People across London were encouraged on Tuesday to participate in "Walk Together" in memory of the victims of the 2005 terrorist attacks in the city.
The campaign, organised by the think tank British Future, urged commuters on the way to work to get off public transport a few stops earlier and walk the rest of the way, in remembrance of the victims of the attack.
The attacks, which took place on key areas in London's public transport network, claimed the lives of 52 people and injured more than 700 others.
Using the #WalkTogether hashtag, the campaign is "inspired by the scenes on London's streets on 7 July 2005, when public transport closed down and thousands calmly walked home", British Future said.
The London tube network also came to a stop at 11:30am to allow passengers a minute of silence to pay respects to the victims of the attack.
Those participating have taken photos of their walks alongside other commuters.
Others have left messages of condolences and remembrance on Twitter.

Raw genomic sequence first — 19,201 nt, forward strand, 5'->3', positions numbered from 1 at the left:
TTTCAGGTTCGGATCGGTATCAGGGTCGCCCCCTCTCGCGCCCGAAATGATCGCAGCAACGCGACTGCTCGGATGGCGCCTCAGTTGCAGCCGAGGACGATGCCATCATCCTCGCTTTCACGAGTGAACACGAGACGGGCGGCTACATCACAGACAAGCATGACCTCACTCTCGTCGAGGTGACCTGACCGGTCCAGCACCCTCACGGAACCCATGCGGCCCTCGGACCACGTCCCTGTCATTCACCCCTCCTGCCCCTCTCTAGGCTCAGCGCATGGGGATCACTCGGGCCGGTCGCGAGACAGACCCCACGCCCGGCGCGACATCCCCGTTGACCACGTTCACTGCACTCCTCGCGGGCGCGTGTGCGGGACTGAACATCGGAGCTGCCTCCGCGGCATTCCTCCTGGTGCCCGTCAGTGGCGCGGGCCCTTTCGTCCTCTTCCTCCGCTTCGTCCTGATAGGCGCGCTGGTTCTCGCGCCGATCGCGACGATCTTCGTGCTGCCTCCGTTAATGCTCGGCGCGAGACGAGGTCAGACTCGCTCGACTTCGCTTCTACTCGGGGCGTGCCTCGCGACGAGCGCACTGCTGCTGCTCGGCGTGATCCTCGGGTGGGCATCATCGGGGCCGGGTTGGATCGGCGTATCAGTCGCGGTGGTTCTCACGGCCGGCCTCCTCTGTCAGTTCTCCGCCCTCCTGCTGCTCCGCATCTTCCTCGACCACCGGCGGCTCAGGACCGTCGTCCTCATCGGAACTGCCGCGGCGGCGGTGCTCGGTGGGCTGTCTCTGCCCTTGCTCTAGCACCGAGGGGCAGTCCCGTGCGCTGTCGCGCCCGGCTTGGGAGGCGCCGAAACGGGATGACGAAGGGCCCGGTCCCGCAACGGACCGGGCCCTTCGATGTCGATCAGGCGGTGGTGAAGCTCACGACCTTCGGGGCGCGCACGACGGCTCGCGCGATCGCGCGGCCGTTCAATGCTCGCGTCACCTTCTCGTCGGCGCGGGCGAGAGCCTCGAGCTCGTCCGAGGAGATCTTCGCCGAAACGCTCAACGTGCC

Gill Hicks, a survivor of the attack, walked with religious leaders from the Muslim, Christian, and Jewish faiths, carrying a tribute sign saying "together".
"My life and those around me changed forever on July 7, 2005. I believe in the power and brilliance of humanity – my life was saved by strangers, people who never gave up, people who risked their own lives to save mine," Hicks said. "To them, I was a precious human life – my rescue wasn't dependent on my faith, my colour, my gender, or wealth."
Hussein Kesvani is a reporter for BuzzFeed News and is based in London.
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